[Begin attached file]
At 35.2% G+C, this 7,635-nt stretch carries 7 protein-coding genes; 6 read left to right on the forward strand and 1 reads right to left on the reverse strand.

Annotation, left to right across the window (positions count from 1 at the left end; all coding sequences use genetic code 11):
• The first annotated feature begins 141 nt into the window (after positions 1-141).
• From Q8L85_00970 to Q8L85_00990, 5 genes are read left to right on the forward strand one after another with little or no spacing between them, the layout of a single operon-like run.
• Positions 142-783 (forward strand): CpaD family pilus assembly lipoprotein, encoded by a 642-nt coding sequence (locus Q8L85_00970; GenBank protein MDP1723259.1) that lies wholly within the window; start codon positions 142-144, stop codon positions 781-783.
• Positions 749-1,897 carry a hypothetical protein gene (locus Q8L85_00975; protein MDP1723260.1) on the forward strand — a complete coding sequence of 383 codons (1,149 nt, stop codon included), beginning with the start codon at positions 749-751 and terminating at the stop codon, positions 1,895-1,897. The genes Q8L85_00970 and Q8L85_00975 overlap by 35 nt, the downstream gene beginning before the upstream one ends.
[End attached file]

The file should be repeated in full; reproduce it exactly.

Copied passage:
At 35.2% G+C, this 7,635-nt stretch carries 7 protein-coding genes; 6 read left to right on the forward strand and 1 reads right to left on the reverse strand.

Annotation, left to right across the window (positions count from 1 at the left end; all coding sequences use genetic code 11):
• The first annotated feature begins 141 nt into the window (after positions 1-141).
• From Q8L85_00970 to Q8L85_00990, 5 genes are read left to right on the forward strand one after another with little or no spacing between them, the layout of a single operon-like run.
• Positions 142-783 (forward strand): CpaD family pilus assembly lipoprotein, encoded by a 642-nt coding sequence (locus Q8L85_00970; GenBank protein MDP1723259.1) that lies wholly within the window; start codon positions 142-144, stop codon positions 781-783.
• Positions 749-1,897 carry a hypothetical protein gene (locus Q8L85_00975; protein MDP1723260.1) on the forward strand — a complete coding sequence of 383 codons (1,149 nt, stop codon included), beginning with the start codon at positions 749-751 and terminating at the stop codon, positions 1,895-1,897. The genes Q8L85_00970 and Q8L85_00975 overlap by 35 nt, the downstream gene beginning before the upstream one ends.